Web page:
Signs: Journal of Women in Culture and Society invites submissions for a special issue titled “Pleasure and Danger: Sexual Freedom and Feminism in the Twenty-First Century,” slated for publication in the Autumn 2016 issue. Please circulate widely.
At the heart of the feminist project is a persistent concern with thinking through the “powers of desire” (Snitow, Stansell, and Thompson 1983) and expanding the potential for sexual and gender freedom and self-determination at the same time that we combat sadly persistent forms of sexual danger and violence. Exemplified in the US context by Carole Vance’s landmark collection, Pleasure and Danger: Exploring Female Sexuality, feminist debates over sex, gender, and society have been incendiary. First published in 1984, as proceedings of the infamous “Scholar and the Feminist” conference at Barnard, which initiated the equally infamous “sex wars,” this volume reproduced intense dialogue while also contributing to a much broader investigation of the politics (and pleasures, and dangers) of sexuality within feminist theory and culture. Articles that threw down gauntlets were subsequently canonized and celebrated. Much has changed since that explosive conference and book. Even the subtitle – “exploring female sexuality” – would now be more deeply interrogated (biologically female? presumptively heterosexual?) and certainly pluralized. But however reframed, the paradoxical joining that is “pleasure and danger” remains poignantly relevant.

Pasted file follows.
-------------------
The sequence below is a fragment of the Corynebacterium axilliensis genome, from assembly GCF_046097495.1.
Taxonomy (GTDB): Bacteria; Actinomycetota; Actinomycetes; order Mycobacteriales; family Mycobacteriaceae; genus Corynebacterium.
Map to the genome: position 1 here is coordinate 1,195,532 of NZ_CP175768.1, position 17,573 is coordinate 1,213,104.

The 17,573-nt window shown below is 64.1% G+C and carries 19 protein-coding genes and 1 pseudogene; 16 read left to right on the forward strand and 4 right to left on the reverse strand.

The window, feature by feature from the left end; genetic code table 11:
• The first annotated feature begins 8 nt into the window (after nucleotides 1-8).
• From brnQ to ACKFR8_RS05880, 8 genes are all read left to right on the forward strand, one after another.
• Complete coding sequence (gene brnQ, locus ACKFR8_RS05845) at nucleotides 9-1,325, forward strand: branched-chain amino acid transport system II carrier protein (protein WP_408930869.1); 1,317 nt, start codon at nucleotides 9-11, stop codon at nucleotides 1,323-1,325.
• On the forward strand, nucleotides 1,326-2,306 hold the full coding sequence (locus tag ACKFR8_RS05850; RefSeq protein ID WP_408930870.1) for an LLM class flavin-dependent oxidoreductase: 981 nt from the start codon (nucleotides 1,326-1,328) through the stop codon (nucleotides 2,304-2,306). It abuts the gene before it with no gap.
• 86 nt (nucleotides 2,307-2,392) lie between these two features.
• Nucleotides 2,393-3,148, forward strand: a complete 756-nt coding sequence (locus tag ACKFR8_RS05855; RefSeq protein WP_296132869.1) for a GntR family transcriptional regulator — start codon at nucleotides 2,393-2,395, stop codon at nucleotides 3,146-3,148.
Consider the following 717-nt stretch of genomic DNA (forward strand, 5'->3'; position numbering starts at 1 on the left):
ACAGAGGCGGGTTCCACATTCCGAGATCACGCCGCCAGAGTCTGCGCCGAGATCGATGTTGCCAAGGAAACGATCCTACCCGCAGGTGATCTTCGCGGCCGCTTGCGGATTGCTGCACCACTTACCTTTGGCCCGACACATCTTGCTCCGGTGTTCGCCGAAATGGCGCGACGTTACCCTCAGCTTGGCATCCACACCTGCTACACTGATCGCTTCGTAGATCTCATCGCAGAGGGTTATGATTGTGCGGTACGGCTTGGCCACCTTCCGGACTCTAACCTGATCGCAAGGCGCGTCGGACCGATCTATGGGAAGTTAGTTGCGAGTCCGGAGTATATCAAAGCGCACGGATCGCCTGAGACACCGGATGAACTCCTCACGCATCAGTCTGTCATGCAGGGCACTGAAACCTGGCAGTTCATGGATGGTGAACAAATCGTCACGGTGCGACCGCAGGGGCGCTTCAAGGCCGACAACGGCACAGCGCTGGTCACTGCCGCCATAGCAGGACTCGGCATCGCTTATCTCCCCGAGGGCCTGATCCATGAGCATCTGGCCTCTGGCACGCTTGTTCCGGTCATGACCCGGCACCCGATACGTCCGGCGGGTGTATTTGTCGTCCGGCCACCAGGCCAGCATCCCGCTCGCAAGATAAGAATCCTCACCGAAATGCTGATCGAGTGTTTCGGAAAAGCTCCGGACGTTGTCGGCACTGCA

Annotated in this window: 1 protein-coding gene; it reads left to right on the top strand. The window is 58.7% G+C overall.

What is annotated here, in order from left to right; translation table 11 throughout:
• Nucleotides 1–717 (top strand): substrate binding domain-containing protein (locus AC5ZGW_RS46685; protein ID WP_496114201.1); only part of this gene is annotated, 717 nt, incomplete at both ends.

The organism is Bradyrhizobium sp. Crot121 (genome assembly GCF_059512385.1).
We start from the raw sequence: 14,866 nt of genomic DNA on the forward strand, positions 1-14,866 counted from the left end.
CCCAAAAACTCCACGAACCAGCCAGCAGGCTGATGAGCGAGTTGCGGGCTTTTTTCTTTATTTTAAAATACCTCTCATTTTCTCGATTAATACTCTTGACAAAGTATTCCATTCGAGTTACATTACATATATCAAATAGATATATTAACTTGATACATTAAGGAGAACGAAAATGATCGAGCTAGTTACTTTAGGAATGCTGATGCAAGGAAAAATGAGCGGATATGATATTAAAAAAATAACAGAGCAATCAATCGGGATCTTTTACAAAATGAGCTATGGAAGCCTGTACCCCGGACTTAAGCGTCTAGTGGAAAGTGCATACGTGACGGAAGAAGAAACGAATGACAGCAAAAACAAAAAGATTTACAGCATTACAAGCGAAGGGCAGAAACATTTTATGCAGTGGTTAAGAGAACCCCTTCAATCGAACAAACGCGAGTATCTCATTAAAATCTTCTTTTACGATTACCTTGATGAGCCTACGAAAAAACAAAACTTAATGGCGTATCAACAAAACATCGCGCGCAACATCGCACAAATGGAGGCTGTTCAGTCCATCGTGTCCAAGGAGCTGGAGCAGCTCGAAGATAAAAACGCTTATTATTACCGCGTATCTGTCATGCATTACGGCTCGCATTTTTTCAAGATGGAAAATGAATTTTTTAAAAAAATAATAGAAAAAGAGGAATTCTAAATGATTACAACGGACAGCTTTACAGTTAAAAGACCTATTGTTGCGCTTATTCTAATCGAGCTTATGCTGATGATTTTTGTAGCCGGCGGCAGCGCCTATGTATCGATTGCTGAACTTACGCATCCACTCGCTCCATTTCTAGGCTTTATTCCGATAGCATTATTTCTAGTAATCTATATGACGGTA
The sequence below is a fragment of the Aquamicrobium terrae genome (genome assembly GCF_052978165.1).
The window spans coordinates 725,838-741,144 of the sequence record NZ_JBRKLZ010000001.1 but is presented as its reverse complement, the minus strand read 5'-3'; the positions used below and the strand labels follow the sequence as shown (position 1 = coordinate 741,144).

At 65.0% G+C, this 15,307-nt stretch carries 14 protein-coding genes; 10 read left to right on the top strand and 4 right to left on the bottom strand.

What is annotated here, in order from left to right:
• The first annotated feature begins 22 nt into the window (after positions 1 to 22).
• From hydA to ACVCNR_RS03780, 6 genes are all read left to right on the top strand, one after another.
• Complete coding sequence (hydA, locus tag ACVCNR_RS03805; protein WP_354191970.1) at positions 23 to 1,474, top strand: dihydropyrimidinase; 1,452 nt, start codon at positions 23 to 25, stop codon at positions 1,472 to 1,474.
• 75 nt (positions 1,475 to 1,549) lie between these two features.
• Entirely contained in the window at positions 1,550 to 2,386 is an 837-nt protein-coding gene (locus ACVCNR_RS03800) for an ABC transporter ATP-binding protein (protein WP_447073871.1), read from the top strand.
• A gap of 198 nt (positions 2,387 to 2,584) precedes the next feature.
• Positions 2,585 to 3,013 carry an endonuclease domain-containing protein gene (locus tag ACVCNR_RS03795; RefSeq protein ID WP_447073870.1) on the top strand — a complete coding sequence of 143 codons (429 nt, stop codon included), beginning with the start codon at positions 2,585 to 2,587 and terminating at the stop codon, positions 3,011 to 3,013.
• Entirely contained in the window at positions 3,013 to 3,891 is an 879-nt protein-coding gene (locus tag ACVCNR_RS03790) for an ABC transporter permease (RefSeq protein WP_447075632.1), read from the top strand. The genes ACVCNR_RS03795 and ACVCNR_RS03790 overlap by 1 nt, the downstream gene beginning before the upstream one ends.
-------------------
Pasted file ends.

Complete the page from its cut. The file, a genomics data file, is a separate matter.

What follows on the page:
For this special issue, we invite transdisciplinary and transnational submissions that address questions and debates provoked by the “pleasure and danger” couplet. Submissions may engage with the historical (how different is our moment from that formative “sex wars” era? have the sex wars moved to new terrain such as trafficking and slut-shaming?); the representational (how does the digital era transform our sexual lives? what does “livestreaming” sexual assault do to/for feminist organizing? what possibilities are there for feminist and queer imagery in an era of prolific porn, commodified otherness, and everyday inclusion?); the structural (how do race, ethnicity, religion, and national cultures enable and constrain sexual freedoms? how do carceral and governance feminisms frame and perhaps contain earlier liberatory impulses?); and/or the intersectional (how do we analyze the mutually constituting relations of sexuality, gender, race, ethnicity, class, nationality, ability, age, and so on?). There are local and global questions to be asked and strategic arguments to be resolved. And the very terms are themselves constantly debated (whose pleasure are we speaking of and for? who is the “we” doing that speaking? who is imagined to be “in danger?” how does “gender” signify differently in that couplet from “sexuality?”)
We particularly encourage analyses from all regions of the globe that address pressing concerns and that do so in a way that is accessible and, well, passionate! We encourage bold and big thinking that seeks to reckon with the conundrum still signaled by the pleasure/danger frame. We especially seek submissions that attend to the couplet itself, to the centrality of pleasure/danger within the project of making feminism matter and resonate in ways both intimate and structural, deeply sensual and liberatory, simultaneously championing multiplicities of pleasures and a lasting freedom from violence and abuse.